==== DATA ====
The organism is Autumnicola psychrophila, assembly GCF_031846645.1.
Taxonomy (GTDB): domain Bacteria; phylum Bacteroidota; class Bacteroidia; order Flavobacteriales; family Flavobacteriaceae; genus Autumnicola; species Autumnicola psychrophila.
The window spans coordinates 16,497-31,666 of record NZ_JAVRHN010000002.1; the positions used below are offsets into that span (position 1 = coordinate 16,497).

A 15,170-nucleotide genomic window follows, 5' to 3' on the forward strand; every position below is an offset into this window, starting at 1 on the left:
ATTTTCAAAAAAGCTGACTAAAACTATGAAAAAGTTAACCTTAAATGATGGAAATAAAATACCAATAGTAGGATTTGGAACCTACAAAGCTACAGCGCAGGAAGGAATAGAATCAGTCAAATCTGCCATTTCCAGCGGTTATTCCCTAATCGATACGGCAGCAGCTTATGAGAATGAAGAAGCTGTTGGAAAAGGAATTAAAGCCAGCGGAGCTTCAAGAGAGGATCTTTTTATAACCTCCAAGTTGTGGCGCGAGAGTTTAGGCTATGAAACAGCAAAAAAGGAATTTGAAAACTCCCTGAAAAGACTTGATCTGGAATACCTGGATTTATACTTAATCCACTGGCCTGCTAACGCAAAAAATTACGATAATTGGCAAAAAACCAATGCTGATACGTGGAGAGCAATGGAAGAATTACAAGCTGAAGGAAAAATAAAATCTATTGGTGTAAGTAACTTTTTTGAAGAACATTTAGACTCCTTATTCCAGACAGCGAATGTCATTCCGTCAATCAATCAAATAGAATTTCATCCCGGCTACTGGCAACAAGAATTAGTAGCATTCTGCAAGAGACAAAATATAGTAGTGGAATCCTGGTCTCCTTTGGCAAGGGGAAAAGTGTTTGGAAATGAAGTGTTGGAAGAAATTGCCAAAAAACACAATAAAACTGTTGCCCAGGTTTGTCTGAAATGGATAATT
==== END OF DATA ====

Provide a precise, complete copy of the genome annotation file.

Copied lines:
The organism is Autumnicola psychrophila, assembly GCF_031846645.1.
Taxonomy (GTDB): domain Bacteria; phylum Bacteroidota; class Bacteroidia; order Flavobacteriales; family Flavobacteriaceae; genus Autumnicola; species Autumnicola psychrophila.
The window spans coordinates 16,497-31,666 of record NZ_JAVRHN010000002.1; the positions used below are offsets into that span (position 1 = coordinate 16,497).

A 15,170-nucleotide genomic window follows, 5' to 3' on the forward strand; every position below is an offset into this window, starting at 1 on the left:
ATTTTCAAAAAAGCTGACTAAAACTATGAAAAAGTTAACCTTAAATGATGGAAATAAAATACCAATAGTAGGATTTGGAACCTACAAAGCTACAGCGCAGGAAGGAATAGAATCAGTCAAATCTGCCATTTCCAGCGGTTATTCCCTAATCGATACGGCAGCAGCTTATGAGAATGAAGAAGCTGTTGGAAAAGGAATTAAAGCCAGCGGAGCTTCAAGAGAGGATCTTTTTATAACCTCCAAGTTGTGGCGCGAGAGTTTAGGCTATGAAACAGCAAAAAAGGAATTTGAAAACTCCCTGAAAAGACTTGATCTGGAATACCTGGATTTATACTTAATCCACTGGCCTGCTAACGCAAAAAATTACGATAATTGGCAAAAAACCAATGCTGATACGTGGAGAGCAATGGAAGAATTACAAGCTGAAGGAAAAATAAAATCTATTGGTGTAAGTAACTTTTTTGAAGAACATTTAGACTCCTTATTCCAGACAGCGAATGTCATTCCGTCAATCAATCAAATAGAATTTCATCCCGGCTACTGGCAACAAGAATTAGTAGCATTCTGCAAGAGACAAAATATAGTAGTGGAATCCTGGTCTCCTTTGGCAAGGGGAAAAGTGTTTGGAAATGAAGTGTTGGAAGAAATTGCCAAAAAACACAATAAAACTGTTGCCCAGGTTTGTCTGAAATGGATAATT